... and we will thank you for our redemption and the deliverance of our soul. (Haggadah)
Do not read that the Tablets were 'engraved', but that
they were 'freedom' - a man is only free if he occupies himself with Torah. (Avos 6:2)
In conveying the message of Pesach to his children, the father is given yet another directive - begin with the shameful part of our
history and conclude with the glorious (Pesachim 116a). This,
too, helps us experience the liberation from Egypt: we must feel bondage and slavery in all their starkness, so that we should be able truly to appreciate our deliverance and take to heart its lessons. The commandments of the Seder symbolize both slavery and freedom; they force upon our
consciousness both extremes of this night, and indeed of all our history. The perceptive child is aroused by this twin symbolism to ask, why is this night different from all other nights? Why does it require us to demonstrate both bondage (Maror and Matzah, the bread of affliction) and freedom
(repeated dipping of our food, and reclining)? It is this very question of the child which the father answers by stressing that in this night we experienced both extremes - bondage and freedom (Abarbanel).
But what was the meaning of this bondage and freedom - was it
simply slavery and emancipation, or was there some deeper significance? Two opinions are expressed by our Sages, Rav and Shemuel. One holds that we begin with the physical slavery of Egypt (based on the passage in Devarim
6:21); the other goes back to the pagan beginnings of our history, when our earliest ancestors were enslaved to idolatry (based on the passage in Joshua 24:2). We follow both opinions - we first answer our children we
were slaves in Egypt; then we go back and tell them that our forefathers were idol-worshippers at the dawn of our history. It is unusual for us to follow both of two opposing opinions; the Ritva therefore suggests that Rav and
Shemuel disagreed only on which of the two passages should be recited first, but they agreed that both should be recited.
Very obviously, Rav and Shemuel emphasize two aspects of our
historical experience. From a purely socio-political perspective, we will recall the physical enslavement and emancipation, but then will wonder why we should be grateful for God's liberating hand when it was He Who thrust us into slavery. But this question disappears when we look at our Egyptian bondage from a wider spiritual perspective. From our earliest origins in a pagan society we carried a burden of spiritual imperfection, the most profound and destructive form of bondage, one which would not have permitted us to become God's people and to carry His message. Only by being cast into the iron melting pot of Egypt, and then being miraculously withdrawn from it, were we able to achieve insights and to scale spiritual heights that freed us once and for all from our ancient bondage of the spirit (Maggid of Dubno). The intense suffering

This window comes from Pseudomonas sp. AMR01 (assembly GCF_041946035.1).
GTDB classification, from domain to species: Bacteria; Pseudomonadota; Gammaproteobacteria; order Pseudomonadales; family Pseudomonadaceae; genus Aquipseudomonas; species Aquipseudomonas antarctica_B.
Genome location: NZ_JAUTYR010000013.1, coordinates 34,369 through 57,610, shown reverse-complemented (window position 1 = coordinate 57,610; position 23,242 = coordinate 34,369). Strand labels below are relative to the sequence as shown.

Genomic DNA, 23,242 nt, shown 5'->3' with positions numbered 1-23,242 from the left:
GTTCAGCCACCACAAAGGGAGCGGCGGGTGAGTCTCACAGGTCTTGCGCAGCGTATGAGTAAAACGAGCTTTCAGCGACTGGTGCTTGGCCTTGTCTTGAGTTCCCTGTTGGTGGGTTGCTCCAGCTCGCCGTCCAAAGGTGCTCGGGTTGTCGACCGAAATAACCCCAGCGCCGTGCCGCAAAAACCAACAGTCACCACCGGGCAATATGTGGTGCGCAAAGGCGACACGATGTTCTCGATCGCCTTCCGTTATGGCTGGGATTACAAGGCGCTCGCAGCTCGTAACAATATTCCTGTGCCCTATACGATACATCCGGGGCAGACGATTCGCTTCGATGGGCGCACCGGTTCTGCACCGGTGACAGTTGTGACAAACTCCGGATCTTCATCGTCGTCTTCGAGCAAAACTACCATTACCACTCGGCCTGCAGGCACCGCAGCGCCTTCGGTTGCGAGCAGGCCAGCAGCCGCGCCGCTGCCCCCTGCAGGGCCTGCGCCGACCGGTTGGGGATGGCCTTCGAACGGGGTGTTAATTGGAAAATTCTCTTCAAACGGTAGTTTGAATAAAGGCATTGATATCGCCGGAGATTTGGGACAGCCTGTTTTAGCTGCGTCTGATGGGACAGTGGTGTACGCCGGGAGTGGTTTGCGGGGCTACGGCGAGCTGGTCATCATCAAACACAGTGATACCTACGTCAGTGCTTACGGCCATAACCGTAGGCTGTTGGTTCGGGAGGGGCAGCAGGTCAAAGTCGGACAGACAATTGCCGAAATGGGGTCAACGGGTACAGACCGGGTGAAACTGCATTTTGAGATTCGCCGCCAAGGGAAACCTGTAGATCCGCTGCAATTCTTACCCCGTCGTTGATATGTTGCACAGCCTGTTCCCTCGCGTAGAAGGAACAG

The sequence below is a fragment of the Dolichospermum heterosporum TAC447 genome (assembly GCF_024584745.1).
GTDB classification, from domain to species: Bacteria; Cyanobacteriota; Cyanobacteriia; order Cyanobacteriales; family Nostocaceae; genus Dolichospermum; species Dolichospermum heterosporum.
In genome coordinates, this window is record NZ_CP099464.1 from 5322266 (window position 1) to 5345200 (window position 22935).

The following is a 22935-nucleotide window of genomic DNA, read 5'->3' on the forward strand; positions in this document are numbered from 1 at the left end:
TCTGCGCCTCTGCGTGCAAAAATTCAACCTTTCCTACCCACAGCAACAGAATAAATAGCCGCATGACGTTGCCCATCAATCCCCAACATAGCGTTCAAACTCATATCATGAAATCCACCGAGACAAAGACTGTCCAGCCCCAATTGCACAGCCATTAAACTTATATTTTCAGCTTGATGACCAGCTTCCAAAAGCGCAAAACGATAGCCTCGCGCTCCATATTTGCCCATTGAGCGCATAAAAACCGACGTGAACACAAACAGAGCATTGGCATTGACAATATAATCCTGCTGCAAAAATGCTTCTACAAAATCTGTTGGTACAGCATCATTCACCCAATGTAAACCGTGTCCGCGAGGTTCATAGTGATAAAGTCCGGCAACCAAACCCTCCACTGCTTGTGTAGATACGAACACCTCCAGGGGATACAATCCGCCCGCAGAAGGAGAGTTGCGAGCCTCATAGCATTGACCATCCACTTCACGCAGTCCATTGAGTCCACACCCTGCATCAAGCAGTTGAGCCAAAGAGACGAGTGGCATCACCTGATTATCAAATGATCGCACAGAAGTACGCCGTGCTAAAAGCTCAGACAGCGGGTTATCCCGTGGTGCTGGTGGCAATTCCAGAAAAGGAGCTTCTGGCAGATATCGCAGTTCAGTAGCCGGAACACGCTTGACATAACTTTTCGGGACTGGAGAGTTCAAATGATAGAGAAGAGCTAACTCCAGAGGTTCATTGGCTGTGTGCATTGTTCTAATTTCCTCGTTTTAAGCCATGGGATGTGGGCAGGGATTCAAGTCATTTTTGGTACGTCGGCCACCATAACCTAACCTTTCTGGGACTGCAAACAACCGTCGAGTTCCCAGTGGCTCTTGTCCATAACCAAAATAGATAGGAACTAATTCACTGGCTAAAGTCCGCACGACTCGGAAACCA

made the Jews turn to God and this gained their liberation, physical and spiritual, at God's hand.
Thus we can speak of a dual slavery and a dual deliverance,
clearly described by Rambam:
He should start by telling that, at first, in the times
of Terach and before him, our forefathers were unbelievers who pursued vanities and strayed after idols; and he should end with the true faith, that God brought us close to Him, separated us from the nations, and brought us to acknowledge His oneness. Likewise he should start by explaining that we were slaves to Pharaoh in Egypt, and all the evil he did us, and end with the miracles and marvels that were done for us, and our liberation....
Apparently, Rambam meant to emphasize the primary
importance of the spiritual redemption achieved through the Exodus. The Sages say that Joseph gave his brethren a sign by which to recognize the ultimate redeemer - he would twice use the term redemption. This would seem to be a poor sign, because it was public knowledge that any impostor could use. Moreover, at the Burning Bush Moses was told, This shall be the sign
for you that I have sent you: when you take the people out from Egypt, you shall serve God on this mountain (Shemos 3:12); and Rabbi
Meir Shapiro, the Lubliner Rav, pointed out that this, too, could hardly be
an acceptable proof of the redeemer's identity: after all, it could only be verified after the Jews agreed to obey Moses and he actually led them
out of Egypt.
In reality, the Lubliner Rav explained, Joseph hardly meant to
prophesy the future redeemer's choice of words. Instead he referred to the promise of a twofold redemption - physical and spiritual. That was what God told Moses at the Burning Bush: do not promise the Jews only physical redemption from the slave labor of Egypt; tell them also that at Mount Sinai they will be given the Torah, to complete their spiritual redemption.